Once I had an idea of what I had to shoot and when I wanted to shoot it, we could approach each individual location to secure permissions, permits, etc. Some of the spaces were totally public and didn’t need any permissions, and I tended to front load these in the calendar so I could get some momentum. I could then schedule the more restrictive shoots later, working around my contacts/client schedules to make it easier for everyone. One thing is for sure and that is you can’t be demanding when people are doing you a favor, so I tried to be as flexible as possible when people were helping us out with access. In the end this worked out fantastically, and we only had one location out of 50 give us a hard no – it was a fruity tech giant that used to make great laptops, who, for reasons, wouldn’t allow it even though pictures of that project exist all. over. the. internet. Whatever – their loss, as they were replaced with another great project who was happy to facilitate us!

4) My business

…Was more or less permanently offline for three months. In fact, it was the only quarter in my history of being a photographer that I failed to make any profit at all. I had half of the advance but still had payroll and some minor overhead to deal with, which ended up putting me in a $10k hole for the first quarter of 2018. But to be completely honest there is no way that I’d be able to do this and give it my full attention if I was taking on other client work in the meantime. 50 shoots is A TON of work – even spread over three months – considering that I had to return to multiple locations more than once due to weather, construction, traffic, and general shenanigans (mostly me just wanting to take better images). Even when I had a rare day off, I’d at least usually go and make a couple pictures to improve upon what I’d already created at some locations. True days off were almost non-existent.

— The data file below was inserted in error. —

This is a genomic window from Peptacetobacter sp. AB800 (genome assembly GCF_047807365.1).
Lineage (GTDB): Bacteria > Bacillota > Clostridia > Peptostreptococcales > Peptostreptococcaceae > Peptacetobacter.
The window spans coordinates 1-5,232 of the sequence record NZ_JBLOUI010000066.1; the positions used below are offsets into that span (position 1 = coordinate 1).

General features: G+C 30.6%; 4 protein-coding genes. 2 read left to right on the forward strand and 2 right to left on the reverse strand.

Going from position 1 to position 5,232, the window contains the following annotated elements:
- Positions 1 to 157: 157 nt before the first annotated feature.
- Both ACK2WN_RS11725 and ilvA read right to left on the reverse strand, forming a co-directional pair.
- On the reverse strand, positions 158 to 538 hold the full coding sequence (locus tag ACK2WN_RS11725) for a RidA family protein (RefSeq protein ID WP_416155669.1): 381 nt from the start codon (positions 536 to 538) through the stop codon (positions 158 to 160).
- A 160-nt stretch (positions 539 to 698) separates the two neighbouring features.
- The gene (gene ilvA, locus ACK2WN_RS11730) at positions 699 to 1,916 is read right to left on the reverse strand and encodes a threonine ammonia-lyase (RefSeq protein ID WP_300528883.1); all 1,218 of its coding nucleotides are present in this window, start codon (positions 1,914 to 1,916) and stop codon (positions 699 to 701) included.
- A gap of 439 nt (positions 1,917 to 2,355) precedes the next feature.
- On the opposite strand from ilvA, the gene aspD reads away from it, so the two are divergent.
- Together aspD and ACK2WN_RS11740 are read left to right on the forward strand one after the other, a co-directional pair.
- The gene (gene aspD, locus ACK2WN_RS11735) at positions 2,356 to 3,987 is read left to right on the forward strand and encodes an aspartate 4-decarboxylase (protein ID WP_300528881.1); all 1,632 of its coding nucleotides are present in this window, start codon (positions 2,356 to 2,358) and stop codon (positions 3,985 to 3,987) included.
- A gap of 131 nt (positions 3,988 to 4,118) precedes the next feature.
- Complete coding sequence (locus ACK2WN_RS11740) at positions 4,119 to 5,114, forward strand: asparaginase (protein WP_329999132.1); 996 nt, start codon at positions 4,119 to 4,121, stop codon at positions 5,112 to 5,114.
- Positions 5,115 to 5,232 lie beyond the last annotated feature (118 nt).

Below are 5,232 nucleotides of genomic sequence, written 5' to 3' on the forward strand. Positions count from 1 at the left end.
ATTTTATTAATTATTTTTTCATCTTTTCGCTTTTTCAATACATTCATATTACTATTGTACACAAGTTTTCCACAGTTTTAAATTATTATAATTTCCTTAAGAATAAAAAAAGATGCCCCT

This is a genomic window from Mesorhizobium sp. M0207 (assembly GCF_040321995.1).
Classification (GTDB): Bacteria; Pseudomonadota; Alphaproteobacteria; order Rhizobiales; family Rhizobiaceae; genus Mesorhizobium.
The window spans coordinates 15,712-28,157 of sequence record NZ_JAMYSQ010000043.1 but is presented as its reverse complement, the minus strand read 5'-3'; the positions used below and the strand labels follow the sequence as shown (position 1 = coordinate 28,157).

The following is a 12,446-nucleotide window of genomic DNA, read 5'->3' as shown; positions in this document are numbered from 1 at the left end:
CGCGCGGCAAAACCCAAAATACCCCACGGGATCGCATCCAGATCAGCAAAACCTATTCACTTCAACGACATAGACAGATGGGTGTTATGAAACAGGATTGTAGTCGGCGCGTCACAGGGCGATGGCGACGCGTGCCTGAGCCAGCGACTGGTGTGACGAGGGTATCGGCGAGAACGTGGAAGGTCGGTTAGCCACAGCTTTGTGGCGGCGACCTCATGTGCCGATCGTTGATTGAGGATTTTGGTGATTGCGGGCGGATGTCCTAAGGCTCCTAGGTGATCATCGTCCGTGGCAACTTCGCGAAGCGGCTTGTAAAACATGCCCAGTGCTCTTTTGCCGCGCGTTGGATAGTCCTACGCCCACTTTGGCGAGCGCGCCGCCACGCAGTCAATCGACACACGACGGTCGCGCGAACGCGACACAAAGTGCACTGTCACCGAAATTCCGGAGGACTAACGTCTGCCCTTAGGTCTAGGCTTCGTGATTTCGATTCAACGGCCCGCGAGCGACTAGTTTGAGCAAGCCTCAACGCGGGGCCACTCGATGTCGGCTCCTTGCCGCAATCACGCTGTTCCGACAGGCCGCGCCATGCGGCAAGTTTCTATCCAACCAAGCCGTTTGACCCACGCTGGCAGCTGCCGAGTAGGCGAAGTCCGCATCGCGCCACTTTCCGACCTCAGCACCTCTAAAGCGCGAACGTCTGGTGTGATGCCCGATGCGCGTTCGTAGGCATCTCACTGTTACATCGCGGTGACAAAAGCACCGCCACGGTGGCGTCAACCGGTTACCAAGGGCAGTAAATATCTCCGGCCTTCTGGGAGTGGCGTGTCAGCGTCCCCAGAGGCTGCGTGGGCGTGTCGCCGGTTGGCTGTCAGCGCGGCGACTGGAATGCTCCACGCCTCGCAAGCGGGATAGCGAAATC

By the end, I was completely drained, and I hadn’t even begun post production yet. In part two, we’ll jump into the actual shooting process, and I’ll explain my thought process for photographing some of my favorite locations. Stay tuned…

New Architecture Los Angeles is available for order at many trusted booksellers. Pick it up to see the final product!

For the rest of the book saga, you can read the other parts here:

How To Create An Architecture Photography Book: Part One
How To Create An Architecture Photography Book: Part Two
How To Create An Architecture Photography Book: Part Three
How To Create An Architecture Photography Book: Part Four

Mike Kelley is an architecture and interiors photographer who has photographed projects all over the world. He is a self proclaimed airplane food enthusiast and the founder of the Architectural Photography Almanac.